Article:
Male incontinence (accidental urine leakage) is a medical problem that occurs if the bladder muscles contract, or the muscles surrounding the urethra relax, without warning. Today, there are more treatment options than ever before for this condition. As a general rule, the simplest and safest treatments should be tried first.
Urinary incontinence is the accidental leakage of urine.
Over a lifespan, there are gender differences in the frequency of urinary incontinence. In childhood, girls usually develop bladder control at an earlier age than boys, and bedwetting (nocturnal enuresis) is less common in girls than in boys. However, adult women are far more likely to experience urinary incontinence because of the anatomy of their urinary tract and the stresses caused by pregnancy and childbirth.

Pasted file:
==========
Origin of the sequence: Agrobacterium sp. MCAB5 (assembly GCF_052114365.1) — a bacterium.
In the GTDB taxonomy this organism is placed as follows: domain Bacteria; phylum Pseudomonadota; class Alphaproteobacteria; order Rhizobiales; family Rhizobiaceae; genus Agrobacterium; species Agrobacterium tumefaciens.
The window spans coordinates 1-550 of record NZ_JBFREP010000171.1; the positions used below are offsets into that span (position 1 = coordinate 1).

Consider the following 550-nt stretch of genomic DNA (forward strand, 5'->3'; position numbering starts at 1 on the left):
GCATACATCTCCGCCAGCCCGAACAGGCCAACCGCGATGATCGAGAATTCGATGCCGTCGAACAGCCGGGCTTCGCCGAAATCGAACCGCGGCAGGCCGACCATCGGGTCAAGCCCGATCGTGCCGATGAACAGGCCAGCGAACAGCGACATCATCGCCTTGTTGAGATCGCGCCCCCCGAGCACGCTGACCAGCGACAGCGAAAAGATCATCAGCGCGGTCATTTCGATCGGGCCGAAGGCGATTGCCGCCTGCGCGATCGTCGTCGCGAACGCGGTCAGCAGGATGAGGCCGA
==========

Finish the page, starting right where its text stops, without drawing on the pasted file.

Nevertheless, men may experience urinary incontinence as a result of prostate problems, and both men and women can experience nerve damage that leads to urinary incontinence. Its prevalence increases with age, but it is not an inevitable part of aging.
Male incontinence is a medical problem. To find a treatment that addresses the root of the problem, you need to talk to your healthcare provider.
The body stores urine in the bladder. During urination, muscles in the bladder contract or tighten. This forces urine out of the bladder and into a tube called the urethra that carries urine out of the body.
At the same time, muscles surrounding the urethra relax and let the urine pass through. Spinal nerves control how these muscles move. Male incontinence occurs if the bladder muscles contract or the muscles surrounding the urethra relax without warning.